This is an archived article that was published on sltrib.com in 2013, and information in the article may be outdated. It is provided only for personal research purposes and may not be reprinted.
Utahns have not, so far, heard any of John Swallow's fellow Republicans calling upon him to resign or take a leave of absence while state and federal officials continue their look into allegations of ethics and campaign law violations that have been laid at the attorney general's doorstep. Even though he should.
What they have seen, though, is a stunning event, potentially a huge silver lining to go with the dark cloud of the Swallow scandals. And that is that it has apparently dawned on many legislators that money can poison politics.
During the legislative session that ended last week, lawmakers moved with great speed to pass three bills that would likely never even have been drafted were they not taking the charges against Swallow seriously.
And legislators are even set to take a look at a significant constitutional change, the possibility that the Utah attorney general should be appointed, rather than elected. Why? Because candidates for office have to raise money. And the act of raising money might lead to the reality, or the appearance, of an attorney general doing favors for contributors.
In literally the final hours of the session, lawmakers addressed a serious flaw in the state's election laws. That flaw was that complaints alleging violation of those laws are supposed to be referred to the attorney general. But what if, as is the case with a petition filed last week, the target of the requested investigation is the attorney general?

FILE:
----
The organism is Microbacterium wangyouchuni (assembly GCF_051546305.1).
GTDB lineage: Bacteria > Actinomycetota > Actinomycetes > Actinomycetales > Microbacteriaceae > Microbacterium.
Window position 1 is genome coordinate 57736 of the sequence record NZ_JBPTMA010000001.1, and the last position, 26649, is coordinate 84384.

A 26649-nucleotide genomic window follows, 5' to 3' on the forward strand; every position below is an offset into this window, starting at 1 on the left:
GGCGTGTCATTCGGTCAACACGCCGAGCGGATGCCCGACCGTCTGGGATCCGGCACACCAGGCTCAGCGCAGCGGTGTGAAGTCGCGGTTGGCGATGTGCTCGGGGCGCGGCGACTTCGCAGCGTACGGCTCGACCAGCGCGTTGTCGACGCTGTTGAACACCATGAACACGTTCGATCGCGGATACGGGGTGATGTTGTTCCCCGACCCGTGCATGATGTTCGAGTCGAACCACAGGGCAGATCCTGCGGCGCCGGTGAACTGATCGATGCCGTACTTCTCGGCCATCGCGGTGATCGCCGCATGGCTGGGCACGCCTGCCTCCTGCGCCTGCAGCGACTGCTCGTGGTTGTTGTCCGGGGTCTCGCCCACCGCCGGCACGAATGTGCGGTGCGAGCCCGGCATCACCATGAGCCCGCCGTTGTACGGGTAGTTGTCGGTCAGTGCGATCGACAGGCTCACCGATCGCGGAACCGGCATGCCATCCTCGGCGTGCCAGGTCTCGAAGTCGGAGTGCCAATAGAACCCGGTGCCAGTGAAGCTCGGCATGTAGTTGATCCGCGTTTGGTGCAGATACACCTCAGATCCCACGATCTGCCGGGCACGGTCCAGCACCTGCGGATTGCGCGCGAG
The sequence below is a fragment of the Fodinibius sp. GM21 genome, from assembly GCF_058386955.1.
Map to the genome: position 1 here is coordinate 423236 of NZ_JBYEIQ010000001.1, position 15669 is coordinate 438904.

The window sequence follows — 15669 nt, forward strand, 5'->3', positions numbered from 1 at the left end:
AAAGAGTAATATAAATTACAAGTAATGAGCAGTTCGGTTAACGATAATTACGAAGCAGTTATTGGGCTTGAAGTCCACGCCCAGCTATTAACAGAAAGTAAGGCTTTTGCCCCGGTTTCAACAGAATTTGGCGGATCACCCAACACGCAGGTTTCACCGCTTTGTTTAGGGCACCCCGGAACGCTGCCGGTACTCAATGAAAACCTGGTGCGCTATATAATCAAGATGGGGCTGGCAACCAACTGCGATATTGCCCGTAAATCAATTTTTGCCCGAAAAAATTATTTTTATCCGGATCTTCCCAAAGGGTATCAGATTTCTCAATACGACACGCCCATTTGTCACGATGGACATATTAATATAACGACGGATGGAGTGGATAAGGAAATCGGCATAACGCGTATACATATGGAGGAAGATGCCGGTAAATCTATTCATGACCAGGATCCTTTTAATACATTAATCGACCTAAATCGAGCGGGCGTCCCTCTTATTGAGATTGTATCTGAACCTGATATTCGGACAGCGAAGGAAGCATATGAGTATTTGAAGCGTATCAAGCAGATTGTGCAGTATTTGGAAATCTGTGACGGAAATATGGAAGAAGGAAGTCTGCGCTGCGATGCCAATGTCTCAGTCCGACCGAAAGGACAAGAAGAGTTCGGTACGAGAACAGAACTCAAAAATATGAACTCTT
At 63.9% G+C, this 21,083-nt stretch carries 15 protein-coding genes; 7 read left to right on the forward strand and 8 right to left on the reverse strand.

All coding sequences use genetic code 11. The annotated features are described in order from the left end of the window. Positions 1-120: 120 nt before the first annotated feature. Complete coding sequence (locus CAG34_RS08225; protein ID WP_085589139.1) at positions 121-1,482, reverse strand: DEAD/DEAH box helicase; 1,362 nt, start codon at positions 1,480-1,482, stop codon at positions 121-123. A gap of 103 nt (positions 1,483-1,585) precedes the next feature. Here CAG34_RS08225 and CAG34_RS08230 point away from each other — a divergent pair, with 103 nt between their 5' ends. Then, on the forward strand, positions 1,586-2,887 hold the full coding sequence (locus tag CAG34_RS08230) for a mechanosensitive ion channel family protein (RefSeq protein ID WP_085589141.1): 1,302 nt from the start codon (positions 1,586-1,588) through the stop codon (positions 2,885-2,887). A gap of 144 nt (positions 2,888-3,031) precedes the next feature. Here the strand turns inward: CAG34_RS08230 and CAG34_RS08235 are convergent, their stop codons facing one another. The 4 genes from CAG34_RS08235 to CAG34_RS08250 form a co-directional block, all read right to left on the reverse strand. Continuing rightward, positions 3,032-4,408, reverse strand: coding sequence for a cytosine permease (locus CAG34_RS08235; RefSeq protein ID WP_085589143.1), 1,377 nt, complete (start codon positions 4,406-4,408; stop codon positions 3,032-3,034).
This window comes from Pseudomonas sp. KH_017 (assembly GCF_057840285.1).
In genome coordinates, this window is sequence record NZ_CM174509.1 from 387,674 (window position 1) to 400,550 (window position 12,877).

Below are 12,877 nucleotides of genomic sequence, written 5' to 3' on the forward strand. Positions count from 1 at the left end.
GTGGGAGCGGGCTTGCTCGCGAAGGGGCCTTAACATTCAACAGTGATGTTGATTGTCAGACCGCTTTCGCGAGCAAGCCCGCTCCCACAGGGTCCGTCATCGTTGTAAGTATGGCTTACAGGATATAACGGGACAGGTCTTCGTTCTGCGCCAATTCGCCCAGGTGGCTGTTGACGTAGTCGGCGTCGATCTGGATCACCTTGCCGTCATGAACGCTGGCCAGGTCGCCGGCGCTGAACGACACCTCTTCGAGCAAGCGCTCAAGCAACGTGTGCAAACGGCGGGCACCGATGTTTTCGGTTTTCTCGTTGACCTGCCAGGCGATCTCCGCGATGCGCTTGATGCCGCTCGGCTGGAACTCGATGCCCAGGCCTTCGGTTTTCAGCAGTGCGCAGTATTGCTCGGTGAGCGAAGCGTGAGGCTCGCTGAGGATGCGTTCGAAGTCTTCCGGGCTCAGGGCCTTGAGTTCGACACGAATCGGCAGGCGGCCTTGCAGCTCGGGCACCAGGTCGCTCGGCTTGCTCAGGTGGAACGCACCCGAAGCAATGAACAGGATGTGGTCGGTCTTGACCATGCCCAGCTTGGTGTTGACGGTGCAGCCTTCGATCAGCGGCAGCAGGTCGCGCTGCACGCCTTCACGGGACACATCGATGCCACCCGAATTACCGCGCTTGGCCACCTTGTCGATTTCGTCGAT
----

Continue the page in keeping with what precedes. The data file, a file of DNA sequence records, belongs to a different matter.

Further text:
To answer that, lawmakers quickly drafted, proposed and adopted unanimously SB289. That bill, once Gov. Gary Herbert signs it into law, will allow the lieutenant governor to appoint a special counsel to check out the validity of any accusations leveled against an attorney general.
Another bill that passed would prohibit all top executive branch officials from doing the kind of moonlighting that Swallow was doing, before he was elected but while he was serving as the chief deputy to his predecessor, Mark Shurtleff. And another would establish a commission to look into alleged ethics violations by the governor, lieutenant governor, auditor, treasurer and, yes, attorney general.
All of these actions, taken and proposed, make no sense unless one grants the argument that the most problematic part of our political process is the need for politicians of all stripes, at all levels, to hold out their tin cup in search of campaign funds.
The next step would be for our elected officials to decide to not just worry about the corruption of money as it concerns the attorney general, but to consider serious, and enforced, contribution limits for all candidates.